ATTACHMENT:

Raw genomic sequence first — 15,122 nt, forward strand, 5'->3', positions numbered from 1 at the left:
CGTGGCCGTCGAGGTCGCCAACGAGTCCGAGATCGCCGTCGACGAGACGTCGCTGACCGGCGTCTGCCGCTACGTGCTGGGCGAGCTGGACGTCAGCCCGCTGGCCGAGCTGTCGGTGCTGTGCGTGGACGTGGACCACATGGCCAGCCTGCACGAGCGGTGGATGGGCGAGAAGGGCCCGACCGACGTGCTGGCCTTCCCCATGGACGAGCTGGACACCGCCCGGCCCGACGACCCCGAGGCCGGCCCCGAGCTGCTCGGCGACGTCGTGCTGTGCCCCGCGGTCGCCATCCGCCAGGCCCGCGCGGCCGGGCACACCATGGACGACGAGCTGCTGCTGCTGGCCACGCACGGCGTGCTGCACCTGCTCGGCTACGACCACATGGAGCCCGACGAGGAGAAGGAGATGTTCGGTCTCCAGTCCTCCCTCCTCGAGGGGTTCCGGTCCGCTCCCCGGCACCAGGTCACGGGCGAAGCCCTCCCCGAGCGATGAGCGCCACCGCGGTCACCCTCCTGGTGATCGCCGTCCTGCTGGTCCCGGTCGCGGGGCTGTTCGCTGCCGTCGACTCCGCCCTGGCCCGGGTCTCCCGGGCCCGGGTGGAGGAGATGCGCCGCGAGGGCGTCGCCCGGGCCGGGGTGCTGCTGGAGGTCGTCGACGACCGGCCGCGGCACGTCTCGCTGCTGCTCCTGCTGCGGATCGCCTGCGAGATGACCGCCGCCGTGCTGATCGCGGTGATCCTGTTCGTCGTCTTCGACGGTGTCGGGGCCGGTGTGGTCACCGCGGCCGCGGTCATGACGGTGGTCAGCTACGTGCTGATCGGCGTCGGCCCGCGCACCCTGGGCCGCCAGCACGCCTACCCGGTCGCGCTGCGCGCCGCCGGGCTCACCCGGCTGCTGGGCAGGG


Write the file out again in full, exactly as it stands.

Raw genomic sequence first — 15,122 nt, forward strand, 5'->3', positions numbered from 1 at the left:
CGTGGCCGTCGAGGTCGCCAACGAGTCCGAGATCGCCGTCGACGAGACGTCGCTGACCGGCGTCTGCCGCTACGTGCTGGGCGAGCTGGACGTCAGCCCGCTGGCCGAGCTGTCGGTGCTGTGCGTGGACGTGGACCACATGGCCAGCCTGCACGAGCGGTGGATGGGCGAGAAGGGCCCGACCGACGTGCTGGCCTTCCCCATGGACGAGCTGGACACCGCCCGGCCCGACGACCCCGAGGCCGGCCCCGAGCTGCTCGGCGACGTCGTGCTGTGCCCCGCGGTCGCCATCCGCCAGGCCCGCGCGGCCGGGCACACCATGGACGACGAGCTGCTGCTGCTGGCCACGCACGGCGTGCTGCACCTGCTCGGCTACGACCACATGGAGCCCGACGAGGAGAAGGAGATGTTCGGTCTCCAGTCCTCCCTCCTCGAGGGGTTCCGGTCCGCTCCCCGGCACCAGGTCACGGGCGAAGCCCTCCCCGAGCGATGAGCGCCACCGCGGTCACCCTCCTGGTGATCGCCGTCCTGCTGGTCCCGGTCGCGGGGCTGTTCGCTGCCGTCGACTCCGCCCTGGCCCGGGTCTCCCGGGCCCGGGTGGAGGAGATGCGCCGCGAGGGCGTCGCCCGGGCCGGGGTGCTGCTGGAGGTCGTCGACGACCGGCCGCGGCACGTCTCGCTGCTGCTCCTGCTGCGGATCGCCTGCGAGATGACCGCCGCCGTGCTGATCGCGGTGATCCTGTTCGTCGTCTTCGACGGTGTCGGGGCCGGTGTGGTCACCGCGGCCGCGGTCATGACGGTGGTCAGCTACGTGCTGATCGGCGTCGGCCCGCGCACCCTGGGCCGCCAGCACGCCTACCCGGTCGCGCTGCGCGCCGCCGGGCTCACCCGGCTGCTGGGCAGGG